MANILA, Philippines – After taking the heat for making such a claim, Health Secretary Francisco Duque III on Thursday, May 21, backpedaled on his statement that there was a second wave of coronavirus cases in the country.
Speaking before the House committee on health on Thursday, Duterte clarified that the country was still in the "first major wave of sustained community transmission.”
It was Nueva Ecija 2nd District Representative Micaela Violago who asked Duque why he told the public about the second wave of coronavirus infections in the country only on Wednesday, May 20, when it was supposed to have started back in February.
Duque still stood by his earlier statement, but said it was a "casual expression of an epidemiologic fact."
"Because the first wave, which can be, of course...validated by Dr John Wong – he’s our expert epidemiologist – that indeed, there was a first wave but there is more, which consist of just 3 imported cases in January. Then we have nothing for February," Duque said.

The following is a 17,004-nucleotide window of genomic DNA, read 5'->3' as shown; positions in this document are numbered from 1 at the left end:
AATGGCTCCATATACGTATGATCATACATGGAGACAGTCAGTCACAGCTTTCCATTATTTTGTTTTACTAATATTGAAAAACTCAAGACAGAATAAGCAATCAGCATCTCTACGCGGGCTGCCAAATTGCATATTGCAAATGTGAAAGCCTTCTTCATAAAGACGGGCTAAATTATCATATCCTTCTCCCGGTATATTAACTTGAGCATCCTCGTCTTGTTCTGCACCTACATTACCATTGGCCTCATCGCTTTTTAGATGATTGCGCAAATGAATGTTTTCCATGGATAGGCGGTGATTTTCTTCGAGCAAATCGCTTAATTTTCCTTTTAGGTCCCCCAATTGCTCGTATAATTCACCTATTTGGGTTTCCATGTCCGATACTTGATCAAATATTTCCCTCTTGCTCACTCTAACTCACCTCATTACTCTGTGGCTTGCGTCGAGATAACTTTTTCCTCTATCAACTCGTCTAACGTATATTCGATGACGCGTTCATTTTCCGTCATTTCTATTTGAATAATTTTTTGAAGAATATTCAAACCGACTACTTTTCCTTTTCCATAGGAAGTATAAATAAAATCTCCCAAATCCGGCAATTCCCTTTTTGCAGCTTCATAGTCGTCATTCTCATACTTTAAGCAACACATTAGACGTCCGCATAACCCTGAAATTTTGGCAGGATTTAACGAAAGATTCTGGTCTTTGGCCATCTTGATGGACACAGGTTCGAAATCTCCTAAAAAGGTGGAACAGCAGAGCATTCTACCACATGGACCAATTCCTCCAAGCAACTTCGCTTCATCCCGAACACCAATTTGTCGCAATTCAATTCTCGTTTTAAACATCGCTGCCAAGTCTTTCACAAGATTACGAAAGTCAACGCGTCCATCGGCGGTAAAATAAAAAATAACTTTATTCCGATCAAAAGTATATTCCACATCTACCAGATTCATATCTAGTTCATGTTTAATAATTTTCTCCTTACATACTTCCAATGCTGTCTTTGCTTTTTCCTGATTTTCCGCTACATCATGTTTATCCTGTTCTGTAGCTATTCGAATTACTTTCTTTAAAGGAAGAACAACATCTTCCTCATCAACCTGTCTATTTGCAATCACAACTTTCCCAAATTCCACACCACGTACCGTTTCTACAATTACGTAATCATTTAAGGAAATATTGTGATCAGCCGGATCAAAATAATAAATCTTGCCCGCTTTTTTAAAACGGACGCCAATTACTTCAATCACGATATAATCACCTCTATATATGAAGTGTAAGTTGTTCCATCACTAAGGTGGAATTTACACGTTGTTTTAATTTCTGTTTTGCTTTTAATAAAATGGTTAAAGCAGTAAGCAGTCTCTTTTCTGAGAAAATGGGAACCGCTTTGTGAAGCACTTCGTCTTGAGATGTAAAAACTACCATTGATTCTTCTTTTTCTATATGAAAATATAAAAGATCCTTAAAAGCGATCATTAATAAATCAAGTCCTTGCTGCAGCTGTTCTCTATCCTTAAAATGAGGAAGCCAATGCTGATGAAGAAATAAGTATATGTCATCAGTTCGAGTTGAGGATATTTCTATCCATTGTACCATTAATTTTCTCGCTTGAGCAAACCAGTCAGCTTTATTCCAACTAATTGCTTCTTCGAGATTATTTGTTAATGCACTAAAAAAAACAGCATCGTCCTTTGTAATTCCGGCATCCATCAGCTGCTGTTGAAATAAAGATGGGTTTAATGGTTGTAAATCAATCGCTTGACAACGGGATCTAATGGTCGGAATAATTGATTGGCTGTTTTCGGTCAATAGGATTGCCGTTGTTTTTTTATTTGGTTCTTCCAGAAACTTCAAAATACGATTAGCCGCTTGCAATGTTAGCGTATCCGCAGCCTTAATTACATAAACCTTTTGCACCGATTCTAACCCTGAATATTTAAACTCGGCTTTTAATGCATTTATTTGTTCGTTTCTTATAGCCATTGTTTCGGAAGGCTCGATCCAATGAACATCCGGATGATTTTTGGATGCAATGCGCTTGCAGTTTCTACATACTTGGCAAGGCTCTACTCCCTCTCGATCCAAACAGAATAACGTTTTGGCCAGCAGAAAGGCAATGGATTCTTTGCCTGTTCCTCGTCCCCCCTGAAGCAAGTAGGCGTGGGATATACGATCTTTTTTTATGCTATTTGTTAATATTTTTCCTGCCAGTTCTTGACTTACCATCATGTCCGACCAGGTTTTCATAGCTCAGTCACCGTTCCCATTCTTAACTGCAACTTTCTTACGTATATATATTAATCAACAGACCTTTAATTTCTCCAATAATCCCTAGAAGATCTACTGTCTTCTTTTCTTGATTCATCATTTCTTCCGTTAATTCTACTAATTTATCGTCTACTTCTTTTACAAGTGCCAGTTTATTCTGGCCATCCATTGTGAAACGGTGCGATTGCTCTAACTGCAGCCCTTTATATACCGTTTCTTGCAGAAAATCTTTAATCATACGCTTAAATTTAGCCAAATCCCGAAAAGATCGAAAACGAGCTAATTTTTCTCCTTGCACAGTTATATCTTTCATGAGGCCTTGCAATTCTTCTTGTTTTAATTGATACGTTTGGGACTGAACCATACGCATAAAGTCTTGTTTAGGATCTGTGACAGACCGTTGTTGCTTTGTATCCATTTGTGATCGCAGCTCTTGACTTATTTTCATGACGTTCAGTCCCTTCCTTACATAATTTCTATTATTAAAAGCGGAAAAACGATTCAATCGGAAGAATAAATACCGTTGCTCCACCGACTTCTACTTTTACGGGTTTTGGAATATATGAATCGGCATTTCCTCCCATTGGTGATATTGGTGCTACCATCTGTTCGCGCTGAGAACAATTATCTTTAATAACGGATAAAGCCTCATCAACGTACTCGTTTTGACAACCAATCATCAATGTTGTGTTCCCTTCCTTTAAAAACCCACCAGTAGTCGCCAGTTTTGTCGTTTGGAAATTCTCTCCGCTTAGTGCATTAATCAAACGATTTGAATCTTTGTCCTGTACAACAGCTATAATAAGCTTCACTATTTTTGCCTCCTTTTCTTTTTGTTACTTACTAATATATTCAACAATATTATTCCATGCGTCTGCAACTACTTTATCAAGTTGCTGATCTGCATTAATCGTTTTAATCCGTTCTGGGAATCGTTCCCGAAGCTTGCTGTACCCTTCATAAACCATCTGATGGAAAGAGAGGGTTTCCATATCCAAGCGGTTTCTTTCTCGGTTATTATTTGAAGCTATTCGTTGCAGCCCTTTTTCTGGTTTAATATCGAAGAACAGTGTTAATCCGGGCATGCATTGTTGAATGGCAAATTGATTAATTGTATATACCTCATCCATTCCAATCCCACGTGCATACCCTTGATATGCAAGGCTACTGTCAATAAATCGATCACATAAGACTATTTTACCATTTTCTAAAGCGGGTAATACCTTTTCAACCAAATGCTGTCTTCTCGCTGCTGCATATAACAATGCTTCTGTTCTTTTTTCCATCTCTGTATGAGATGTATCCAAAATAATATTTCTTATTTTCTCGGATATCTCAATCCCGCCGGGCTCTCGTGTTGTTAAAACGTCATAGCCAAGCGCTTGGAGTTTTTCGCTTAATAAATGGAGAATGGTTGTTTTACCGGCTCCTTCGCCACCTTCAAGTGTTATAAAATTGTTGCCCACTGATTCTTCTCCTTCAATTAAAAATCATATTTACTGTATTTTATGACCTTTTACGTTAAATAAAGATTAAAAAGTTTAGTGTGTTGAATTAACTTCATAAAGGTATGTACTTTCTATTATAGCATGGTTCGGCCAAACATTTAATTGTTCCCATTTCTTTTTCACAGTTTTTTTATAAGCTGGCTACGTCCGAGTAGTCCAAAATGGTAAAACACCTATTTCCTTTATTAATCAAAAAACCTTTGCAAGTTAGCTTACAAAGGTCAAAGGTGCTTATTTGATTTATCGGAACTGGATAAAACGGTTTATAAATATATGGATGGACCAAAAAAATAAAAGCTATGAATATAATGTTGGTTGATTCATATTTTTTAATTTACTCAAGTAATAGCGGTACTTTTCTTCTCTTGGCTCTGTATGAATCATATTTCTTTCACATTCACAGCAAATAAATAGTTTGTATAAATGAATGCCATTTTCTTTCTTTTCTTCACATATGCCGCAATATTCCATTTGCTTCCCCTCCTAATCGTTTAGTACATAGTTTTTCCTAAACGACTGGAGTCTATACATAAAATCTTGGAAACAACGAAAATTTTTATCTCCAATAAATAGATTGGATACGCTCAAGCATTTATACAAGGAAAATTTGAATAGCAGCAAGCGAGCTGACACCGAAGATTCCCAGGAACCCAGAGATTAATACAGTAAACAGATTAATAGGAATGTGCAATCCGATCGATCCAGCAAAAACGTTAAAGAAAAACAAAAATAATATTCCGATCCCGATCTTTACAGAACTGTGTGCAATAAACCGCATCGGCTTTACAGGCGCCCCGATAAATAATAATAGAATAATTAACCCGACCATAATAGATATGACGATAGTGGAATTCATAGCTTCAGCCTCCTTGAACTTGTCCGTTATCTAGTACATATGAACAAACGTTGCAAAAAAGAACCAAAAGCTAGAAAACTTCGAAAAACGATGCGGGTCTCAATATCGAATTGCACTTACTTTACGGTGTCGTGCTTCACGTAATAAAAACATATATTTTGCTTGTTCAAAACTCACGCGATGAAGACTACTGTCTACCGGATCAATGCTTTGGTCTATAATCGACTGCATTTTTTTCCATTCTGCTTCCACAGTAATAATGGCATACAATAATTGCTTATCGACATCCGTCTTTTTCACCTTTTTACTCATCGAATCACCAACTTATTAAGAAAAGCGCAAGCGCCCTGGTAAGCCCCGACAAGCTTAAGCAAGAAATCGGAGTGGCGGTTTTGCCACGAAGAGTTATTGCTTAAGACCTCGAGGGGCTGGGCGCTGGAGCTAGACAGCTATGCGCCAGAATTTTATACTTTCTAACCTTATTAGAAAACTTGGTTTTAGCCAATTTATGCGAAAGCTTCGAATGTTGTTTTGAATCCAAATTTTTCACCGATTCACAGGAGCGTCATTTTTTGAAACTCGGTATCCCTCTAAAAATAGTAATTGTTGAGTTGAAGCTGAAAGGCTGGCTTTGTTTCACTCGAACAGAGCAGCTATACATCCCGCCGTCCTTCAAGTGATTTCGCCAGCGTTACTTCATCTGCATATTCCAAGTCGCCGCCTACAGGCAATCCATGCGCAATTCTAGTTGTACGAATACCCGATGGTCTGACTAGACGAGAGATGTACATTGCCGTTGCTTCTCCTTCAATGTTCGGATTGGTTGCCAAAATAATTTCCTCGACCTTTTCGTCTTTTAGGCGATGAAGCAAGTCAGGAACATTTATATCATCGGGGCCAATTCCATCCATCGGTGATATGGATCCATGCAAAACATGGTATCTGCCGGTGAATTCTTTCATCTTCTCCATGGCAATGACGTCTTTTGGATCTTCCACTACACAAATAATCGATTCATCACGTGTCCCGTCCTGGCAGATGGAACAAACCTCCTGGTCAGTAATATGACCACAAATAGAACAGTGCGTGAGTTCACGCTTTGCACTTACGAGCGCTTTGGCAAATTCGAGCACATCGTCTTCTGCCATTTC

He added: "And then this was followed by a bigger wave, which is now what we consider the first major wave of sustained community transmission. So either way, it can be easily construed that where we are today is really the first major wave of sustained transmission."
He was referring to the first 3 COVID-cases recorded in the country, all of whom were Chinese from Wuhan province in China, the source of the pandemic.
Wong, meanwhile, is an epidemiologist from the Ateneo School of Medicine and Public Health who said on May 5 that the coronavirus curve in the Philippines has started to flatten.
Top government officials had earlier countered Duque's second wave that there was a second wave of coronavirus cases in the country. (READ: First wave, second wave? Duterte officials clash on where PH is in pandemic
Executive Secretary Salvador Medialdea said the DOH chief’s statement was “not a pronouncement” of President Rodrigo Duterte.
National Task Force COVID-19 chief implementer Secretary Carlito Galvez Jr also released a statement saying the country is trying to "prevent a COVID-19 second wave.”
DOH Undersecretary Maria Rosario Vergeire already went on the defense for Duque, saying the health secretary used the term "second wave" in a technical sense.
"In technical or epidemiological terms, we are already considered as being in the second wave. The first wave was a minor one, with only 3 cases at its peak, happened in January," Vergeire said in a statement
Several health experts, however, belied the argument of the DOH officials, arguing that the 3 imported cases were too few to count as a real wave and were not enough to form an epidemic curve.